How Social Influence Shapes What We Buy Our friends may not be independent thinkers, but we are...right? Not quite. Researchers have found that many of our personal preferences are heavily shaped by the whims and wishes of others.
NPR logo

Fashion Statement: Putting Your Mouth Where Your Money Is

  • Download
  • <iframe src="https://www.npr.org/player/embed/734371735/734472699" width="100%" height="290" frameborder="0" scrolling="no" title="NPR embedded audio player">
Fashion Statement: Putting Your Mouth Where Your Money Is

Fashion Statement: Putting Your Mouth Where Your Money Is

Fashion Statement: Putting Your Mouth Where Your Money Is

  • Download
  • <iframe src="https://www.npr.org/player/embed/734371735/734472699" width="100%" height="290" frameborder="0" scrolling="no" title="NPR embedded audio player">

Researchers say we often recognize peer pressure in the actions of others — but not in our own choices. xubingruo/Getty Images hide caption

toggle caption
xubingruo/Getty Images

Researchers say we often recognize peer pressure in the actions of others — but not in our own choices.

xubingruo/Getty Images

A while back, Jonah Berger was talking with a lawyer friend from Washington, D.C. The friend was lamenting the impact of social influence on his peers.

He was saying, "'God, you know, all D.C. lawyers are the same. They make it big, and they go out and they buy a new BMW.'

And I said, 'Don't you drive a BMW also?' He said, 'oh, yeah, yeah, yeah, but, you know, they all drive gray ones. And I drive a blue one.'"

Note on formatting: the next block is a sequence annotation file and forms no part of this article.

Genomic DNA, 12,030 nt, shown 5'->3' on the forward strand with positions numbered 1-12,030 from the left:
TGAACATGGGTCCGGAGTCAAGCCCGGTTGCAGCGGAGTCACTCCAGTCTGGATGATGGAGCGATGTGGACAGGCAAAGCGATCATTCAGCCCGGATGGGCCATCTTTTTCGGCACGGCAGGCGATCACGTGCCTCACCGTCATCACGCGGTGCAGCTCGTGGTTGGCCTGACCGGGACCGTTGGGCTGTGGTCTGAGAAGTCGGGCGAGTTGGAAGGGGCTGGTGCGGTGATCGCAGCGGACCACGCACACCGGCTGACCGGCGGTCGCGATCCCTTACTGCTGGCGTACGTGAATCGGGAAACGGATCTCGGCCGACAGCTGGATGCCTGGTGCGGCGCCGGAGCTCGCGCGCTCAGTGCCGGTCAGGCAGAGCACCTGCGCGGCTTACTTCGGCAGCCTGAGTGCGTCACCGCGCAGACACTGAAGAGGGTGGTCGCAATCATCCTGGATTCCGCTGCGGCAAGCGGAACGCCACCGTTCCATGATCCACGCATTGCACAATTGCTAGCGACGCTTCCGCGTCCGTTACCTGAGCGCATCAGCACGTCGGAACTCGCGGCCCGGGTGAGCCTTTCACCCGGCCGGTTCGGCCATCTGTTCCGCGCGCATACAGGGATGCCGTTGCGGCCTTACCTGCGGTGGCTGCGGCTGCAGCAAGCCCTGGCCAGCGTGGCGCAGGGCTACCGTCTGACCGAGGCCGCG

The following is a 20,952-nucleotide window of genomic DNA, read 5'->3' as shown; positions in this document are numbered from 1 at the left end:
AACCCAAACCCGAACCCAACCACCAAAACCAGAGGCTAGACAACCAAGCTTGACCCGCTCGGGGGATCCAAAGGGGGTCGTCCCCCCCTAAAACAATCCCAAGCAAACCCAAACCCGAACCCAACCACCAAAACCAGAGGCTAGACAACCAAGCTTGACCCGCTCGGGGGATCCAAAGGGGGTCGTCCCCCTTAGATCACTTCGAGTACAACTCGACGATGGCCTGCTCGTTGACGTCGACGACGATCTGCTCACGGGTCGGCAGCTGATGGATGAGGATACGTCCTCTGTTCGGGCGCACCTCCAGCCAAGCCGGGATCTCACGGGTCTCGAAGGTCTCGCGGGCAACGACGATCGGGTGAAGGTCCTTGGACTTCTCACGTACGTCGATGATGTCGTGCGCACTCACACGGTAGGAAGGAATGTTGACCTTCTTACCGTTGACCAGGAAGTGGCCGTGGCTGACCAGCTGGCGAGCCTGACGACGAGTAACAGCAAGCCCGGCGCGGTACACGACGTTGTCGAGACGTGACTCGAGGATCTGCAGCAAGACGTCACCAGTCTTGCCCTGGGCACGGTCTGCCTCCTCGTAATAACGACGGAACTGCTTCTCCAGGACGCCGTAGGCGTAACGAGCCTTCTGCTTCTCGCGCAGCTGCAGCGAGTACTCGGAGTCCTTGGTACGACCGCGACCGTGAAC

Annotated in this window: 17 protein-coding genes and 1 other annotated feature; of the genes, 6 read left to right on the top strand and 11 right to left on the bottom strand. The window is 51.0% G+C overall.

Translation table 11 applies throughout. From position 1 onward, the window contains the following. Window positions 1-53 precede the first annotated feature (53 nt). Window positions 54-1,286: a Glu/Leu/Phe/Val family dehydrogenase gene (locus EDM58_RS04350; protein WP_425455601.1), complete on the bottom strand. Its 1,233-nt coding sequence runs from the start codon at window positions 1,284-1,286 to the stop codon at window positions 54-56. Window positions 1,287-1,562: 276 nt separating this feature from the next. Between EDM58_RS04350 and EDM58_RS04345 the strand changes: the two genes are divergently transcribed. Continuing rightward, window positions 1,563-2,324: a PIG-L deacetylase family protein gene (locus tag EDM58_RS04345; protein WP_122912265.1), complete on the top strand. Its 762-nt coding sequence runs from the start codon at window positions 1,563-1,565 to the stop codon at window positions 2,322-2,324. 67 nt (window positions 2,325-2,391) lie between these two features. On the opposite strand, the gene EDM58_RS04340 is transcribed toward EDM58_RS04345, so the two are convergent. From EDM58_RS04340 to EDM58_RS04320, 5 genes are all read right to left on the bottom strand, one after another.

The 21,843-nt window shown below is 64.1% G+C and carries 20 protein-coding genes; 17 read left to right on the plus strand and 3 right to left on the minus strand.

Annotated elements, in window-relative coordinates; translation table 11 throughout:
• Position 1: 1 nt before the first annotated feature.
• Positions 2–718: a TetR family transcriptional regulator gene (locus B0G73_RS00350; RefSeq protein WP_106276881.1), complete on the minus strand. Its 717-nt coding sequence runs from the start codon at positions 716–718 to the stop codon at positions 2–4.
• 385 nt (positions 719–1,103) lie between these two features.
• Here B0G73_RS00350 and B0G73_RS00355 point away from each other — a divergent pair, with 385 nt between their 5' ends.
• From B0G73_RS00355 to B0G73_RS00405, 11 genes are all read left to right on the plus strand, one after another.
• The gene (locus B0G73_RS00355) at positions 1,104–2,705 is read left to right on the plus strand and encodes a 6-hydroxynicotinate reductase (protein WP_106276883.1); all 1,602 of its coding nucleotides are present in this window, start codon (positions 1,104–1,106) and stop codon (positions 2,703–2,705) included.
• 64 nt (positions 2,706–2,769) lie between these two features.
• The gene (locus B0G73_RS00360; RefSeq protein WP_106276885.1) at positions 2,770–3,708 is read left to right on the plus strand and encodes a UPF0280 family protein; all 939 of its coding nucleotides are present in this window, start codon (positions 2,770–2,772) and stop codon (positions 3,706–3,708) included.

Our friends may not be independent thinkers, but we are...right? Not quite. Researchers have found that many of our personal preferences are heavily shaped by the whims and wishes of others.

This week, we talk with Jonah Berger about how our choices are influenced by social context. Then, Neeru Paharia takes a closer look at our behavior as consumers. She says the things we purchase send invisible signals – projecting the values we have, and the identities we want.

Additional Resources:

Invisible Influence by Jonah Berger, 2016.

"Sweatshop labor is wrong unless the shoes are cute: Cognition can both help and hurt moral motivated reasoning," by Neeru Paharia, Kathleen D. Vohs, and Rohit Deshpandé in Organizational Behavior and Human Decision Processes, (2013).

"The Underdog Effect: The Marketing of Disadvantage and Determination through Brand Biography," by Neeru Paharia, Anat Keinan, Jill Avery, and Juliet B. Schor in Journal of Consumer Research, 2010.

Hidden Brain is hosted by Shankar Vedantam and produced by Jennifer Schmidt, Rhaina Cohen, Parth Shah, Thomas Lu and Laura Kwerel. Our supervising producer is Tara Boyle. You can also follow us on Twitter @hiddenbrain.